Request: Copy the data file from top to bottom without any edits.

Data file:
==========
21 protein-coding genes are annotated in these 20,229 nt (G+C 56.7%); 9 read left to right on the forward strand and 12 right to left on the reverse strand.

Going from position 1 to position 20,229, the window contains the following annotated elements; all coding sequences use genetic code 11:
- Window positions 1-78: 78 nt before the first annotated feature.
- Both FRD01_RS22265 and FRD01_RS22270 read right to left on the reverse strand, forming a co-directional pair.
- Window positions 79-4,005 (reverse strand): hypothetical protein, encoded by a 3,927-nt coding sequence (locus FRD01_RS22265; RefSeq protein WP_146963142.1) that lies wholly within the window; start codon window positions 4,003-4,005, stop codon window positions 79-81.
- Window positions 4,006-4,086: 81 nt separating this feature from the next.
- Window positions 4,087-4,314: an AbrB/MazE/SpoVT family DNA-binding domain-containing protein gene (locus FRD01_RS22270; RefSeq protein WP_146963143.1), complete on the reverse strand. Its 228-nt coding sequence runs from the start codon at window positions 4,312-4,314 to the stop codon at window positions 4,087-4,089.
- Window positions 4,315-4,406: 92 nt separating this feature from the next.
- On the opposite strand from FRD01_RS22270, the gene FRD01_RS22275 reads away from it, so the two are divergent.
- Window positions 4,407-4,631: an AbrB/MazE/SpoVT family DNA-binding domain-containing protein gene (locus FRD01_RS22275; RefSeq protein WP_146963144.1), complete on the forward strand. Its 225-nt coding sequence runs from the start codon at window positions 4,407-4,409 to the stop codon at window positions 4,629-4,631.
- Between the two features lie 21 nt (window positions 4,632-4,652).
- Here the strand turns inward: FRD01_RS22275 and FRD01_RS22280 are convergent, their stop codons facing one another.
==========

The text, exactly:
21 protein-coding genes are annotated in these 20,229 nt (G+C 56.7%); 9 read left to right on the forward strand and 12 right to left on the reverse strand.

Going from position 1 to position 20,229, the window contains the following annotated elements; all coding sequences use genetic code 11:
- Window positions 1-78: 78 nt before the first annotated feature.
- Both FRD01_RS22265 and FRD01_RS22270 read right to left on the reverse strand, forming a co-directional pair.
- Window positions 79-4,005 (reverse strand): hypothetical protein, encoded by a 3,927-nt coding sequence (locus FRD01_RS22265; RefSeq protein WP_146963142.1) that lies wholly within the window; start codon window positions 4,003-4,005, stop codon window positions 79-81.
- Window positions 4,006-4,086: 81 nt separating this feature from the next.
- Window positions 4,087-4,314: an AbrB/MazE/SpoVT family DNA-binding domain-containing protein gene (locus FRD01_RS22270; RefSeq protein WP_146963143.1), complete on the reverse strand. Its 228-nt coding sequence runs from the start codon at window positions 4,312-4,314 to the stop codon at window positions 4,087-4,089.
- Window positions 4,315-4,406: 92 nt separating this feature from the next.
- On the opposite strand from FRD01_RS22270, the gene FRD01_RS22275 reads away from it, so the two are divergent.
- Window positions 4,407-4,631: an AbrB/MazE/SpoVT family DNA-binding domain-containing protein gene (locus FRD01_RS22275; RefSeq protein WP_146963144.1), complete on the forward strand. Its 225-nt coding sequence runs from the start codon at window positions 4,407-4,409 to the stop codon at window positions 4,629-4,631.
- Between the two features lie 21 nt (window positions 4,632-4,652).
- Here the strand turns inward: FRD01_RS22275 and FRD01_RS22280 are convergent, their stop codons facing one another.